I have 15 or more planes I am confident were made by Spiers & marked with another name, and 5 or so of them are marked Mathieson. They have a distinctive lever cap design seen from the back. I have another 2 or 3 marked Mathieson that I think were made pre-war by Norris, including this one, and yours perhaps.
However I am by no means certain, the more I have, the more I see conflicting evidence.

Peter McBride

22 September 2011 at 08:46  
Anonymous Anonymous said...

I like this excercise, please continue.
I also would say Norris based on sidewall shapes and front bun, but then the rear tote looks a bit odd not becoming the frog, so I'm not 100% any evidence of it being a mongrel? besides the broken front bun, are the top of the sidewalls mushroomed? it seems like it may have been altered by someone.

22 September 2011 at 11:32  
Blogger Jay Christian said...

I think Rollo's comment is very intriguing, but I would actually use that logic to speculate in the opposite direction. My guess (and it's only that) would be that this is an early plane produced by maybe Spiers or Mathieson when they were acquiring their irons and cap irons from outside suppliers like Ward and Howarth. If they were purchased in sufficient quantities, it would make sense to me that Howarth, for instance, might have a test plane to fit and test irons before sending a batch to Spiers.

As to specific maker, I would guess Mathieson, based solely on the saracen cap screw and the rounded back, but that's far from an educated guess.

Very interesting! Thanks for the post, Konrad.

22 September 2011 at 14:28  
Anonymous Anonymous said...

I guess Mathieson for no good reason. I am not that skilled but when I first saw the picture I thought Mathieson, then saw the blog entry.\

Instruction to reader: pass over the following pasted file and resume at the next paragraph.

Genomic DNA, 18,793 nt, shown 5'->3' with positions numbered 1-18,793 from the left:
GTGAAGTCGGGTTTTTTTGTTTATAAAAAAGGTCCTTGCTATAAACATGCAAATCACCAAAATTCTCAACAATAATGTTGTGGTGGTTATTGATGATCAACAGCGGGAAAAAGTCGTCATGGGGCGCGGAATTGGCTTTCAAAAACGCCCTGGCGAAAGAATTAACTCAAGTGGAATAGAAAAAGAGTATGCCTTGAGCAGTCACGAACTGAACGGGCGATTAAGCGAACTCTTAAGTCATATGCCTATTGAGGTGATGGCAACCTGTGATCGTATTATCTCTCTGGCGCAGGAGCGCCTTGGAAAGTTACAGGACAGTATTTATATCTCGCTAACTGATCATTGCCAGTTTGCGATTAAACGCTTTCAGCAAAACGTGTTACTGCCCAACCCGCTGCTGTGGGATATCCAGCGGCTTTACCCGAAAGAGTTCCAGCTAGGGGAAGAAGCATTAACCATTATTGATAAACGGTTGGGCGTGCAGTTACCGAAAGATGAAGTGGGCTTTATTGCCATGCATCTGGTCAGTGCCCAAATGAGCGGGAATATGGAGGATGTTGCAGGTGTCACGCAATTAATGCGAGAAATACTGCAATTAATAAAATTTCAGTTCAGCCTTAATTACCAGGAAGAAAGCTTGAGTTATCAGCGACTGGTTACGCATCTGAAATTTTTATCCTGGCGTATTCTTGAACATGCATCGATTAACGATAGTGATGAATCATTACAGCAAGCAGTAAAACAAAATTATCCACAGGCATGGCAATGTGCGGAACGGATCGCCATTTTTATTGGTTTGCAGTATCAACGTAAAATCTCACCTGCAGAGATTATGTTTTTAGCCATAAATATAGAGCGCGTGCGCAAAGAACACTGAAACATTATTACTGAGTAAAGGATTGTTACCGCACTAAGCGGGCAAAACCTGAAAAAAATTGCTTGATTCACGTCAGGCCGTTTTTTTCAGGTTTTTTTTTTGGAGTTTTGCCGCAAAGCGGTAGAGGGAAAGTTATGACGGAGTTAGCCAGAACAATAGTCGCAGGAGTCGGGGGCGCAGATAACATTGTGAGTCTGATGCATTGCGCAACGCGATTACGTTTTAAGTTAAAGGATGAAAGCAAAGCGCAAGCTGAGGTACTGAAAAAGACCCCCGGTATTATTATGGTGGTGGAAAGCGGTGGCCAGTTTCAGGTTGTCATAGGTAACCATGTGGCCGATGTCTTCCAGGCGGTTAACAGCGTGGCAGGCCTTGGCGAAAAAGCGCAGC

22 September 2011 at 19:35  
Blogger Richard Wile said...

Not being schooled in the finer aspects of old infill plane design, I did what any self-respecting tech geek would do - did an Internet image search. And while it may seem like piling on I too felt it was a Mathieson, mostly based on the design of the lever, with the undercut front. Also the tail treament, and the shape of the sides where the bevel begins and ends. I found one very similar on the gallery on The Best Things site.

My 2 cents...
Richard Wile

23 September 2011 at 06:50  
Blogger Geoff said...

I'm going to say it is Norris, based on the profile & chamfering of the sides and the infill. In particular the rear of the front infill and the tote right behind the iron.

Interesting, will be looking forward to the experts' opinions.


24 September 2011 at 21:10  
Blogger Jason said...

That cap iron is Norrissy.

7 October 2011 at 12:33  
Anonymous Anonymous said...

Mathieson.about 1933. looking at the shape and looking at the following link...

18 October 2011 at 20:06  
Blogger Richard Wile said...

I still think Mathieson, and I agree with Anonymous' post for the catalog.